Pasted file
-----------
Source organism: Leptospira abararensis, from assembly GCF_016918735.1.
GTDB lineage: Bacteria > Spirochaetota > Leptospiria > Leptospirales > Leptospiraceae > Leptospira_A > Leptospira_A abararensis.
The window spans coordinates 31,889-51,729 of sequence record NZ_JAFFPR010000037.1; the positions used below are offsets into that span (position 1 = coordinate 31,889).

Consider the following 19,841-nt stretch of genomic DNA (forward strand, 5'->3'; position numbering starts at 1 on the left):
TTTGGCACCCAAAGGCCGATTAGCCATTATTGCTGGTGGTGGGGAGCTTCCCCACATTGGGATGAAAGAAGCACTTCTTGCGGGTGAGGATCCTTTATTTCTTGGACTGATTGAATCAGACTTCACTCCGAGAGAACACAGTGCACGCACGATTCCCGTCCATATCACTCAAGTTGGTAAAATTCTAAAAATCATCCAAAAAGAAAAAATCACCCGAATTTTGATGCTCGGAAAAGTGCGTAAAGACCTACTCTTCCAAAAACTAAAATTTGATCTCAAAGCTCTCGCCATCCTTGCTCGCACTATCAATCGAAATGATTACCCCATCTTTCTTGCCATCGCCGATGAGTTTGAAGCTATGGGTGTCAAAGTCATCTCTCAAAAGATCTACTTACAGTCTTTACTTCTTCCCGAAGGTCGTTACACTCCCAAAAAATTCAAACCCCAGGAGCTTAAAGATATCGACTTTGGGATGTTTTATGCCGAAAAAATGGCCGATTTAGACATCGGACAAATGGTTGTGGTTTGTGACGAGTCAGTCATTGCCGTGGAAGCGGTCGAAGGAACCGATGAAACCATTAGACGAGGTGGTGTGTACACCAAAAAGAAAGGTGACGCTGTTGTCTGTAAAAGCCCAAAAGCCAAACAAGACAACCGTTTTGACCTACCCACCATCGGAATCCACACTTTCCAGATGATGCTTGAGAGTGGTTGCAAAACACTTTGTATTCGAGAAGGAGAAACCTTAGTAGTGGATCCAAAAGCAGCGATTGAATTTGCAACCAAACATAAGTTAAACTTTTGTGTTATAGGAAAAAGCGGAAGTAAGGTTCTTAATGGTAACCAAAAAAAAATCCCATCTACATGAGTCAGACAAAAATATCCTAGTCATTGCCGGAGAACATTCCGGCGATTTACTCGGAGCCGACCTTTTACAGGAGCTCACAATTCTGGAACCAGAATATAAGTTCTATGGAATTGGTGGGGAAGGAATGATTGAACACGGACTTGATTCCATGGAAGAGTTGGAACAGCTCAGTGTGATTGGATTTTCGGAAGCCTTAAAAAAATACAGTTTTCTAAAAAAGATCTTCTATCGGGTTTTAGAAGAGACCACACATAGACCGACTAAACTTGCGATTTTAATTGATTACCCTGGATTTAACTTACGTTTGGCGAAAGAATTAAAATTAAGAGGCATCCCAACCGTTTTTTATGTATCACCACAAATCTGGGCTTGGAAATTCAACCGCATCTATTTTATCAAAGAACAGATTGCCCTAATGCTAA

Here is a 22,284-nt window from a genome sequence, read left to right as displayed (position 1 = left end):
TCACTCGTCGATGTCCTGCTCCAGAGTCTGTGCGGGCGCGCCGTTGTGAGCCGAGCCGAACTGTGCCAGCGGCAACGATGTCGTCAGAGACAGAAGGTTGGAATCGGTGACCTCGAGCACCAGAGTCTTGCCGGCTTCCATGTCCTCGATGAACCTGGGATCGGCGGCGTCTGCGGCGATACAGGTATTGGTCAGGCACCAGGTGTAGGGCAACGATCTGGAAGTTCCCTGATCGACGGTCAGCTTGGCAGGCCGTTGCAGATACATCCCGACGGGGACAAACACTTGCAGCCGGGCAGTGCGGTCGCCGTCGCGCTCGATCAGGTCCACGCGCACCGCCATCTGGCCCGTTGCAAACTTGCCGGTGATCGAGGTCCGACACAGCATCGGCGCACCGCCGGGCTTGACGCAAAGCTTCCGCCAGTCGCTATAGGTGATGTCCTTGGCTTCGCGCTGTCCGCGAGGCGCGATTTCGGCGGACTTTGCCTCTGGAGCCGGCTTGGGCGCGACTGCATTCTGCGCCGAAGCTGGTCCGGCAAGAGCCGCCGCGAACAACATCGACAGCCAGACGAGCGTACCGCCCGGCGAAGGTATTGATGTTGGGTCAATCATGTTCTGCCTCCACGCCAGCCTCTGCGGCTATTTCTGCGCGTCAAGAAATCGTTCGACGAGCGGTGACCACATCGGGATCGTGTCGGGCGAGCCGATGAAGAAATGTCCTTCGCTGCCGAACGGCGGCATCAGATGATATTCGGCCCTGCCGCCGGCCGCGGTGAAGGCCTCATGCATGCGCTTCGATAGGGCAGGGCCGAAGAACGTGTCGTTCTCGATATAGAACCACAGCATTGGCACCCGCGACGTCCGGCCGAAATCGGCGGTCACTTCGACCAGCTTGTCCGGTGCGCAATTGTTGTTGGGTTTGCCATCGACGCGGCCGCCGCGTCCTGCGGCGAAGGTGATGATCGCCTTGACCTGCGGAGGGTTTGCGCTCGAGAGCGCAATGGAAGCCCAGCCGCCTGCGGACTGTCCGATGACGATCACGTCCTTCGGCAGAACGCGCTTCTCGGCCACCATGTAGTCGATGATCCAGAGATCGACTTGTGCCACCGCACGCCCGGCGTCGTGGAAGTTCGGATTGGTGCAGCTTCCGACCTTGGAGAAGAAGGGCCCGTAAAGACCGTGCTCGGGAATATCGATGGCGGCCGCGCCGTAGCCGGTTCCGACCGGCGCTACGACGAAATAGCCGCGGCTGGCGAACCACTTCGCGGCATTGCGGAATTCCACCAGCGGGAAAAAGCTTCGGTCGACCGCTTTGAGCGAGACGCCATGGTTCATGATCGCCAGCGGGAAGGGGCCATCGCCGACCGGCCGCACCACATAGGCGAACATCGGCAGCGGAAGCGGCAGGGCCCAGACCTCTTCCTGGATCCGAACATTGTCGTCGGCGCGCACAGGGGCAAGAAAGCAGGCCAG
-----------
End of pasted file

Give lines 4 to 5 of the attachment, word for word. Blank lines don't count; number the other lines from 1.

Consider the following 19,841-nt stretch of genomic DNA (forward strand, 5'->3'; position numbering starts at 1 on the left):
TTTGGCACCCAAAGGCCGATTAGCCATTATTGCTGGTGGTGGGGAGCTTCCCCACATTGGGATGAAAGAAGCACTTCTTGCGGGTGAGGATCCTTTATTTCTTGGACTGATTGAATCAGACTTCACTCCGAGAGAACACAGTGCACGCACGATTCCCGTCCATATCACTCAAGTTGGTAAAATTCTAAAAATCATCCAAAAAGAAAAAATCACCCGAATTTTGATGCTCGGAAAAGTGCGTAAAGACCTACTCTTCCAAAAACTAAAATTTGATCTCAAAGCTCTCGCCATCCTTGCTCGCACTATCAATCGAAATGATTACCCCATCTTTCTTGCCATCGCCGATGAGTTTGAAGCTATGGGTGTCAAAGTCATCTCTCAAAAGATCTACTTACAGTCTTTACTTCTTCCCGAAGGTCGTTACACTCCCAAAAAATTCAAACCCCAGGAGCTTAAAGATATCGACTTTGGGATGTTTTATGCCGAAAAAATGGCCGATTTAGACATCGGACAAATGGTTGTGGTTTGTGACGAGTCAGTCATTGCCGTGGAAGCGGTCGAAGGAACCGATGAAACCATTAGACGAGGTGGTGTGTACACCAAAAAGAAAGGTGACGCTGTTGTCTGTAAAAGCCCAAAAGCCAAACAAGACAACCGTTTTGACCTACCCACCATCGGAATCCACACTTTCCAGATGATGCTTGAGAGTGGTTGCAAAACACTTTGTATTCGAGAAGGAGAAACCTTAGTAGTGGATCCAAAAGCAGCGATTGAATTTGCAACCAAACATAAGTTAAACTTTTGTGTTATAGGAAAAAGCGGAAGTAAGGTTCTTAATGGTAACCAAAAAAAAATCCCATCTACATGAGTCAGACAAAAATATCCTAGTCATTGCCGGAGAACATTCCGGCGATTTACTCGGAGCCGACCTTTTACAGGAGCTCACAATTCTGGAACCAGAATATAAGTTCTATGGAATTGGTGGGGAAGGAATGATTGAACACGGACTTGATTCCATGGAAGAGTTGGAACAGCTCAGTGTGATTGGATTTTCGGAAGCCTTAAAAAAATACAGTTTTCTAAAAAAGATCTTCTATCGGGTTTTAGAAGAGACCACACATAGACCGACTAAACTTGCGATTTTAATTGATTACCCTGGATTTAACTTACGTTTGGCGAAAGAATTAAAATTAAGAGGCATCCCAACCGTTTTTTATGTATCACCACAAATCTGGGCTTGGAAATTCAACCGCATCTATTTTATCAAAGAACAGATTGCCCTAATGCTAA